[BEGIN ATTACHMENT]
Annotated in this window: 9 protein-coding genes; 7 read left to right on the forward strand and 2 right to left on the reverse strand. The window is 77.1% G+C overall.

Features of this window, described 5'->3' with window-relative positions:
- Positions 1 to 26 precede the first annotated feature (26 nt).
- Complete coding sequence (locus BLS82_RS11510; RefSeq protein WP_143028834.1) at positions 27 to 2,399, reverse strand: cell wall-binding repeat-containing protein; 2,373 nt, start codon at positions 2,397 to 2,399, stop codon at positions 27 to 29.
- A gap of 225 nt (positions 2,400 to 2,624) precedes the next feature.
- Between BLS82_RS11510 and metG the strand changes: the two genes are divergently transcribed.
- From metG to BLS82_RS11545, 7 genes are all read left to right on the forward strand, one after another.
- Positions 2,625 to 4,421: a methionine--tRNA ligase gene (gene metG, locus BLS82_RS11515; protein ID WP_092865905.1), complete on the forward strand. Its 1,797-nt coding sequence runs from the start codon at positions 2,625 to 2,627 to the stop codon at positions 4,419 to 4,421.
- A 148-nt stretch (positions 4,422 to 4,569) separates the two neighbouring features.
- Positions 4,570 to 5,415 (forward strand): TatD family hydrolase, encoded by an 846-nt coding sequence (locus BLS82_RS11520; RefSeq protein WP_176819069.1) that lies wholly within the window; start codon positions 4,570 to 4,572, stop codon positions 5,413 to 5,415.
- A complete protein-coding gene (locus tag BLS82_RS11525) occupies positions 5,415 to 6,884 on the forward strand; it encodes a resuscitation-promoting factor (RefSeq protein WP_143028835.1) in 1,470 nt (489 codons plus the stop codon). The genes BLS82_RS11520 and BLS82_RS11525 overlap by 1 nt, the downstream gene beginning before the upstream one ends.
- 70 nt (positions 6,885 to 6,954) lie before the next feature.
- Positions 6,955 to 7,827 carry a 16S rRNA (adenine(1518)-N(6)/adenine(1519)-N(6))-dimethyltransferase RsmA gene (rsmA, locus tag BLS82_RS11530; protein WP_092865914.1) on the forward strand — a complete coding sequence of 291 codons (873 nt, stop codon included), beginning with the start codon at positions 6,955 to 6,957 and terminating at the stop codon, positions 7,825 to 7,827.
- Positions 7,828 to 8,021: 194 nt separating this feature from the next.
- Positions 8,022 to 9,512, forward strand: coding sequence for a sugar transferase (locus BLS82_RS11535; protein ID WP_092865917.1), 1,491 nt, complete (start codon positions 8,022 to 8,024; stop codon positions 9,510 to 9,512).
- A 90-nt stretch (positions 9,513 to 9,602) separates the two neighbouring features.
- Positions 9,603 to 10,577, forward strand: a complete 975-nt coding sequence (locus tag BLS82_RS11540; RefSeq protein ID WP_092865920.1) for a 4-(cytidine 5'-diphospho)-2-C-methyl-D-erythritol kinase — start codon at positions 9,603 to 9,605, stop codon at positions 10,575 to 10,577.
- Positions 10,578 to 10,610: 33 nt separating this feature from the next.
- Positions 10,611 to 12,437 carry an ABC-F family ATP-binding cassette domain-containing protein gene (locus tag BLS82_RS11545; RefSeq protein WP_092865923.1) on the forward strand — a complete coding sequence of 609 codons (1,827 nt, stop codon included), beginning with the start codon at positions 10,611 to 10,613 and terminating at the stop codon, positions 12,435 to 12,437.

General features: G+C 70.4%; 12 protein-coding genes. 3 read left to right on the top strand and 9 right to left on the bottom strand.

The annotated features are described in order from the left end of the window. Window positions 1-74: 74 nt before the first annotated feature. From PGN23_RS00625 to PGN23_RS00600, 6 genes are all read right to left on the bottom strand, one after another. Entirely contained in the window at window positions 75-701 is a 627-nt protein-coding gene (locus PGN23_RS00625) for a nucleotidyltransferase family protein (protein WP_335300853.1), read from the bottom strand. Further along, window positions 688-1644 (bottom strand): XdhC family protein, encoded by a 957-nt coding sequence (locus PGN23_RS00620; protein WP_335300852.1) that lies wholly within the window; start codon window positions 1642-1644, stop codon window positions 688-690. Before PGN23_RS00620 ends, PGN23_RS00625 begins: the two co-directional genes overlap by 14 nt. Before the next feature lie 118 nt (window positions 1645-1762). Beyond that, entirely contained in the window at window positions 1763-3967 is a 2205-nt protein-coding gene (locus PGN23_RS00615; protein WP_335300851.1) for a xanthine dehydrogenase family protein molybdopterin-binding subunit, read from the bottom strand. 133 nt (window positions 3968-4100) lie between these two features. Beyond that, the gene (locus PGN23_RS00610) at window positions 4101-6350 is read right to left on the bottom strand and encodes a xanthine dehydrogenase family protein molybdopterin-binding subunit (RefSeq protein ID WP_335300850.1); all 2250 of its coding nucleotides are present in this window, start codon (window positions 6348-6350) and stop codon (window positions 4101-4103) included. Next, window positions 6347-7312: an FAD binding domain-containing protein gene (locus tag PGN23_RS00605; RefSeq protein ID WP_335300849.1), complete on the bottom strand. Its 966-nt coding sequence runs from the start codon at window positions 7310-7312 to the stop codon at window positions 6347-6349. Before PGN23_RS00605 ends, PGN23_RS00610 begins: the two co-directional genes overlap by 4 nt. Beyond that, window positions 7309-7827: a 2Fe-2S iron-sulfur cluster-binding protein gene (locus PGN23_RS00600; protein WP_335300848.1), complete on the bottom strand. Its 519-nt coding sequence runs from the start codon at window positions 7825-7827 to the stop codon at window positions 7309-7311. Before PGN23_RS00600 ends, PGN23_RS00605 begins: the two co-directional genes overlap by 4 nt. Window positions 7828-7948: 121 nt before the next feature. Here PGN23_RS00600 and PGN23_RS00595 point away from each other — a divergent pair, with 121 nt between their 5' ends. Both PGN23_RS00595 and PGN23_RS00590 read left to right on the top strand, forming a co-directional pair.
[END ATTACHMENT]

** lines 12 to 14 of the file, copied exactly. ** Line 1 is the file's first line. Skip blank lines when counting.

- 70 nt (positions 6,885 to 6,954) lie before the next feature.
- Positions 6,955 to 7,827 carry a 16S rRNA (adenine(1518)-N(6)/adenine(1519)-N(6))-dimethyltransferase RsmA gene (rsmA, locus tag BLS82_RS11530; protein WP_092865914.1) on the forward strand — a complete coding sequence of 291 codons (873 nt, stop codon included), beginning with the start codon at positions 6,955 to 6,957 and terminating at the stop codon, positions 7,825 to 7,827.
- Positions 7,828 to 8,021: 194 nt separating this feature from the next.